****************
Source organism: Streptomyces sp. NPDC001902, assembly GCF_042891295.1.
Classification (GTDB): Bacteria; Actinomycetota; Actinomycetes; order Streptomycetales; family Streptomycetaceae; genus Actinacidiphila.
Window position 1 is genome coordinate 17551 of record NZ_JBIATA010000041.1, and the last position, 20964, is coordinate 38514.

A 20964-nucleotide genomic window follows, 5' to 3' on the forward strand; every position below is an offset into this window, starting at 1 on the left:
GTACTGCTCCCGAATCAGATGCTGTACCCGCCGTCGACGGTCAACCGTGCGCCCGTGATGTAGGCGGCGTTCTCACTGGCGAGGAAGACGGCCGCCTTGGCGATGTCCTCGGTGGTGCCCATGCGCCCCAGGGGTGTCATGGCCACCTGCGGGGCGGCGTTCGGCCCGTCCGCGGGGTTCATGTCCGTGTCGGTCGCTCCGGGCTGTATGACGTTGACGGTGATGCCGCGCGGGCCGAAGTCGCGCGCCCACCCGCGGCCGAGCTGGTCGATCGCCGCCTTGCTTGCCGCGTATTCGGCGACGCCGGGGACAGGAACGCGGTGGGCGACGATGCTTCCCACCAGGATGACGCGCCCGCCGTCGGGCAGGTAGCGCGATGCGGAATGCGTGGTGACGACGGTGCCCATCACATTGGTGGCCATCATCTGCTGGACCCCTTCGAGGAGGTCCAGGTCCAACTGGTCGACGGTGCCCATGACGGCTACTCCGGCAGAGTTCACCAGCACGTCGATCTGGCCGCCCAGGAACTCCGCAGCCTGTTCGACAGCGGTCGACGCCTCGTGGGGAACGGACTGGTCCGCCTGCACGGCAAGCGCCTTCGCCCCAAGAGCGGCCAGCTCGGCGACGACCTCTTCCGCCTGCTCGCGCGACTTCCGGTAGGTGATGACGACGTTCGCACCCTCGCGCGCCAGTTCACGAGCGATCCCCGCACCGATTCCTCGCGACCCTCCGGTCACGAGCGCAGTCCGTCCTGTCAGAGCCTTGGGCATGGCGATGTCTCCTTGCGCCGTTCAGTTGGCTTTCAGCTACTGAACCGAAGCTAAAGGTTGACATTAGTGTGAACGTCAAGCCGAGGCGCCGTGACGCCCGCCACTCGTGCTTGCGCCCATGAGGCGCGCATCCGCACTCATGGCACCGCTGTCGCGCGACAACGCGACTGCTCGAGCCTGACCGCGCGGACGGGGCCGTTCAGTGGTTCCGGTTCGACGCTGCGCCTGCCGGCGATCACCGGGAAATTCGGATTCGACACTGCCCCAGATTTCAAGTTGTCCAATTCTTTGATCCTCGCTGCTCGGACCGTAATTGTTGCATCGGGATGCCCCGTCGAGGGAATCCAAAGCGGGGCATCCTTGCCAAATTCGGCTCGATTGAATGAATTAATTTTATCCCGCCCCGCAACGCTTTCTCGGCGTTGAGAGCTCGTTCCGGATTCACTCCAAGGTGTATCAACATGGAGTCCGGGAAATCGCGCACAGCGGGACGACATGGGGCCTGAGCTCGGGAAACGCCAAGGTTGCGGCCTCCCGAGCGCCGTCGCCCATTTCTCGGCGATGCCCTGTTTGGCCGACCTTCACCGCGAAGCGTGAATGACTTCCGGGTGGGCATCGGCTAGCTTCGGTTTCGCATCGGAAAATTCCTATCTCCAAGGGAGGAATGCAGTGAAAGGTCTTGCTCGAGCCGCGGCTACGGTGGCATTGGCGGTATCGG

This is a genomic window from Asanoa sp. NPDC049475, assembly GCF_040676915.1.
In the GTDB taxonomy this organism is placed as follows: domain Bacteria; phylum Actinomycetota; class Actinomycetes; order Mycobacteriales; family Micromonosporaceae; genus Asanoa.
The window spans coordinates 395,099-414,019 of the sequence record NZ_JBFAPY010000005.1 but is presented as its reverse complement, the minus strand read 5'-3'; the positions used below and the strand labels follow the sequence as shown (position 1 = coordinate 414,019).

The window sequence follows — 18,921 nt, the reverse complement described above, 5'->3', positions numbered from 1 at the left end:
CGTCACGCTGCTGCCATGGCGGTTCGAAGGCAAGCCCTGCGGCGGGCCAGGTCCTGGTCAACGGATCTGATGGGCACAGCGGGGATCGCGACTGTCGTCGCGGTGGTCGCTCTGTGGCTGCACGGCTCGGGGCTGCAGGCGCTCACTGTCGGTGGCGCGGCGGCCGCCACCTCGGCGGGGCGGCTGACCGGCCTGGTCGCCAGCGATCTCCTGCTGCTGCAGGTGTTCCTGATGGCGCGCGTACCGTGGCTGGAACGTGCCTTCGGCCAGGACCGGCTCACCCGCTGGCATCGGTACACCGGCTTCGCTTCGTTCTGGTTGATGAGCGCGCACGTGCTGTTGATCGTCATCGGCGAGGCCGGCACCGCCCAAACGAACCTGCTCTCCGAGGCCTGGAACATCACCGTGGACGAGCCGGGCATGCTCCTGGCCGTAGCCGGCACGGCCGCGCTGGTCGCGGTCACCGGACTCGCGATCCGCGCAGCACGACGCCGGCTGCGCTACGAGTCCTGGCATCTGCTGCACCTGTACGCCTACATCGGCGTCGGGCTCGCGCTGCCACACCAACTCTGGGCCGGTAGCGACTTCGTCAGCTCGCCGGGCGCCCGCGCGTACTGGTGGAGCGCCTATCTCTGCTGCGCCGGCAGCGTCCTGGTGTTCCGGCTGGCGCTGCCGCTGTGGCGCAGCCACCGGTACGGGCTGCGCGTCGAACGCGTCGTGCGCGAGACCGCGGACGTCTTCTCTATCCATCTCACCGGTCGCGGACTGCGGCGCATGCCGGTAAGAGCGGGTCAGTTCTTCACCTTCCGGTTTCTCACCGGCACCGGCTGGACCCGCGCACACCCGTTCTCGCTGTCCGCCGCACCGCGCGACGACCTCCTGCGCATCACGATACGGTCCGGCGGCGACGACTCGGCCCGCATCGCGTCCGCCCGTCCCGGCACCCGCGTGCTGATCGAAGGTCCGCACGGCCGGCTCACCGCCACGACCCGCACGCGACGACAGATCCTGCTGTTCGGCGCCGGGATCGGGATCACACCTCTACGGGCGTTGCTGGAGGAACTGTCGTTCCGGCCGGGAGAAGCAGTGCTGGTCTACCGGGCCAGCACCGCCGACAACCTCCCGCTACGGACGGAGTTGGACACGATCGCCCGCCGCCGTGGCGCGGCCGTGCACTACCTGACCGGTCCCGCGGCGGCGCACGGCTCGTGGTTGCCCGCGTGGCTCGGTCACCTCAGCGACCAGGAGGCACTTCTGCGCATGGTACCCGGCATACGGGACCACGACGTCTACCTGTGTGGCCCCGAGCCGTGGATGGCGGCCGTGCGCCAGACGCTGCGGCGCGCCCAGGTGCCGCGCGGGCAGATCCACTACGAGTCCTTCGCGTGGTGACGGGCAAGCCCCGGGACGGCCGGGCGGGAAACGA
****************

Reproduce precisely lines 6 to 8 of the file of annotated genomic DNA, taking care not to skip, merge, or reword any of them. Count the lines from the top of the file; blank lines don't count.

This is a genomic window from Asanoa sp. NPDC049475, assembly GCF_040676915.1.
In the GTDB taxonomy this organism is placed as follows: domain Bacteria; phylum Actinomycetota; class Actinomycetes; order Mycobacteriales; family Micromonosporaceae; genus Asanoa.
The window spans coordinates 395,099-414,019 of the sequence record NZ_JBFAPY010000005.1 but is presented as its reverse complement, the minus strand read 5'-3'; the positions used below and the strand labels follow the sequence as shown (position 1 = coordinate 414,019).